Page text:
The size of the mask 160 is depicted in FIG. 1D to overlap the contact corridor 132, onto the protective film 146. In one embodiment, the size of the mask 160 can be narrower, such that there is substantially no seed film 142 material in vertical contact with the protective film 146. Etching is carried out to remove unmasked portions of the seed film 142, and to stop on the protective film 146 if it is present.

FIG. 1E is a cross section of the structure depicted in FIG. 1D after further processing. The stud capacitor structure 105 has been blanket deposited with the second dielectric stack 156. The second dielectric stack 156 is depicted as having been patterned and etched such that the contact corridor 132 has been re-opened and probably widened within the second dielectric stack 156 due to processing limitations. At this process flow, the stud capacitor structure 105 is prepared to receive a storage cell stud.

FIG. 1F is a cross section of the structure depicted in FIG. 1E after further processing. The stud capacitor structure 106 has been processed to form the storage cell stud 148. In one embodiment, the seed film 142 is used as a nucleation site to assist metal deposition. In one embodiment, an electrolytic through-hole deposition process is used to form the storage cell stud 148. Because the seed film 142 initially coats the sidewalls of the contact corridor 132, initial deposition can be more rapid due to the increased surface area caused by the coated sidewalls. However, as deposition at all other conditions being unchanged, is a function of surface area, deposition can become substantially steady once the storage cell stud 148 is growing above the level of the protective film 146.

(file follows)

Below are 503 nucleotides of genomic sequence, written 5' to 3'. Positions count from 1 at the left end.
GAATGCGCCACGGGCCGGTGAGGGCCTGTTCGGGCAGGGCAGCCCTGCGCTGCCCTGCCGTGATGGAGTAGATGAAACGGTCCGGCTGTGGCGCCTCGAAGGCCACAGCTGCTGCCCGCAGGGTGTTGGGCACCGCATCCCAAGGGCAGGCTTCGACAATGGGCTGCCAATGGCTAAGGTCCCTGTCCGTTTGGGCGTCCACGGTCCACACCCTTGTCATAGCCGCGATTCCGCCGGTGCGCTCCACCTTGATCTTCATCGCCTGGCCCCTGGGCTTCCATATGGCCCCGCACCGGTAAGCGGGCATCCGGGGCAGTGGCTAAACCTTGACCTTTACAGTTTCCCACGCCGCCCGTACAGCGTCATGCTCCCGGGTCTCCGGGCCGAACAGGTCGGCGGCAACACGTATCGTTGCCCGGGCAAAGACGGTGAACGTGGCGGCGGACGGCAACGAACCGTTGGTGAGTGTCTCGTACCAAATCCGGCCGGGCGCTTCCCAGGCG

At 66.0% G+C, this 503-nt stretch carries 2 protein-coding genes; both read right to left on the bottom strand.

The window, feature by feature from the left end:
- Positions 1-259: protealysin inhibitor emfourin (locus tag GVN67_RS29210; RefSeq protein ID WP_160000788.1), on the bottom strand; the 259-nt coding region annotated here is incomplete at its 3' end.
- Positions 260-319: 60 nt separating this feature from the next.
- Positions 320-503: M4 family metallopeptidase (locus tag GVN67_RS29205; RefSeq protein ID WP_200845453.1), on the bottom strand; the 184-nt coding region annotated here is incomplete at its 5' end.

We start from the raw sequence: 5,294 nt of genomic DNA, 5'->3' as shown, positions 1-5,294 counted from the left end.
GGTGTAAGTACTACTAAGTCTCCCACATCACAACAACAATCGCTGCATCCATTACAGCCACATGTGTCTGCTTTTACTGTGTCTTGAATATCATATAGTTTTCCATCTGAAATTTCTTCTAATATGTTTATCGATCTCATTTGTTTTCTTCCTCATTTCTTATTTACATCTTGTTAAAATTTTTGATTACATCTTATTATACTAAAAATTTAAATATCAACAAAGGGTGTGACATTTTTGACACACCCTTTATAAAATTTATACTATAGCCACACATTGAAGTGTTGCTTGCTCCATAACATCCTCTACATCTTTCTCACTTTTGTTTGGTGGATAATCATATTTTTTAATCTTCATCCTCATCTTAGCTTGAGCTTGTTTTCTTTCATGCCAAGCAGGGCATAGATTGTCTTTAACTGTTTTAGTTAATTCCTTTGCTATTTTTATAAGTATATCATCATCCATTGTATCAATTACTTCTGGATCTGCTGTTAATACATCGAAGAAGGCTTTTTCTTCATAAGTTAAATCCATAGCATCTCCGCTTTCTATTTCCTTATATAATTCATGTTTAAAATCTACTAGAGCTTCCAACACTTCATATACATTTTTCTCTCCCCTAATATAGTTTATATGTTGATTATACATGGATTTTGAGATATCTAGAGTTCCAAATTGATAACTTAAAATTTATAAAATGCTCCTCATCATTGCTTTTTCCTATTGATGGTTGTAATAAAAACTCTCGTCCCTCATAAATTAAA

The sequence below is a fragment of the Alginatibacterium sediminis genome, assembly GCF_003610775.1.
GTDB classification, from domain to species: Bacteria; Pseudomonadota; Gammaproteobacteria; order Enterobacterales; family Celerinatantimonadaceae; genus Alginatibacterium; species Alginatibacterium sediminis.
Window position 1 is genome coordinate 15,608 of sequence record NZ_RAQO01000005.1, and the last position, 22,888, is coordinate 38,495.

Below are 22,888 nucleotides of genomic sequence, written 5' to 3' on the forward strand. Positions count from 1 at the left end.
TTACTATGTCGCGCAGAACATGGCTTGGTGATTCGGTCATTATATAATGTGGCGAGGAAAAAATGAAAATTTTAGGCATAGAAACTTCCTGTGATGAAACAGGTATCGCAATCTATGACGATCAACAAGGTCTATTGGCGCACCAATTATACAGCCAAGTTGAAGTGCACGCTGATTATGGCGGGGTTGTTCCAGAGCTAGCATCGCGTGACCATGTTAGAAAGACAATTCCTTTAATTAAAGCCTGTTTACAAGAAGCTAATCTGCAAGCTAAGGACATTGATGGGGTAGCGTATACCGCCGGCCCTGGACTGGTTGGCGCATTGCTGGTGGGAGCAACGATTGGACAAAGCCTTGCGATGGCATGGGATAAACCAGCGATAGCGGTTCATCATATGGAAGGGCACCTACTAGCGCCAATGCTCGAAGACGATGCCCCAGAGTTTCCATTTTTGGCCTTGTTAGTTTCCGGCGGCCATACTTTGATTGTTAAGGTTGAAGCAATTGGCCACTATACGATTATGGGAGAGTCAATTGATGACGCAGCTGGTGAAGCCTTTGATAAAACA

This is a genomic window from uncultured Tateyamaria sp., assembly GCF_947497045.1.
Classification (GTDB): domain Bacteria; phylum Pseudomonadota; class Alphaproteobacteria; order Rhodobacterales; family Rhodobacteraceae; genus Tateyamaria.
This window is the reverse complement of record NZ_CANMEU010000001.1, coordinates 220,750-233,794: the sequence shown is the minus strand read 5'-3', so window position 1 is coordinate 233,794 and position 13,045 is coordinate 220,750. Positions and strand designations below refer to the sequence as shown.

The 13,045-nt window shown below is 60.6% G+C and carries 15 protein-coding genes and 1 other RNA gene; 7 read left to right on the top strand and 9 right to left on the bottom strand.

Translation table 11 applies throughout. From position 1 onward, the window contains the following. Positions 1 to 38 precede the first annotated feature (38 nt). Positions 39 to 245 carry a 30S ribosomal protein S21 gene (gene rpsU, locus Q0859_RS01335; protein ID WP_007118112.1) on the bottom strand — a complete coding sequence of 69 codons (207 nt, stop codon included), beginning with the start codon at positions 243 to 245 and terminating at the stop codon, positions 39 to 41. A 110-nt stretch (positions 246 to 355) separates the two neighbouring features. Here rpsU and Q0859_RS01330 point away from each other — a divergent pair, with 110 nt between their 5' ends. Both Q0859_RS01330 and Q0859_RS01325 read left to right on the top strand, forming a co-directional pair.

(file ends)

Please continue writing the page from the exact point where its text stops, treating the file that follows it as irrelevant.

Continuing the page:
In one embodiment, the seed film 142 is deposited by PVD such that the sidewalls of the contact corridor 132 are substantially uncoated (not pictured). In this embodiment, a substantially unchanging deposition surface is presented to the deposition solution.

In one embodiment, electroplating is carried out by connecting a cathodic charge to the protective film 146, and plating platinum onto the seed film 142. The morphology of the plated storage cell stud 148 can be affected by the chemistry of the plating solution, the morphology of the seed film 142, and the current that is used to deposit the platinum onto the seed film 142. In one embodiment, the electroplating conditions include a current from about 1 milliAmpere (mA) to about 10 mA. The applied voltage is in the range from about −2 Volt to about 2 Volt. The temperature is from about 50° C. to about 100° C. The starting concentration of platinum ions in solution is from about 1 mole/L to about 10 mole/L.

In one embodiment, an electroless plating process is carried out. In one embodiment, electroless plating is done under conditions that cause a relatively large solution mass to contact a relatively small surface area of the seed film 142. In one variation of this embodiment, the volume of the plating solution is diminished no more than about 50% of its dissolved platinum ions, if platinum is the material to be deposited. In one variation of this embodiment, the volume of the plating solution is diminished no more than about 10% of its dissolved platinum ions. In one variation of this embodiment, the volume of the plating solution is diminished no more than about 5% of its dissolved platinum ions. Consequently, the platinum concentration is sufficiently large so as to not cause the deposition chemistry to be significantly affected.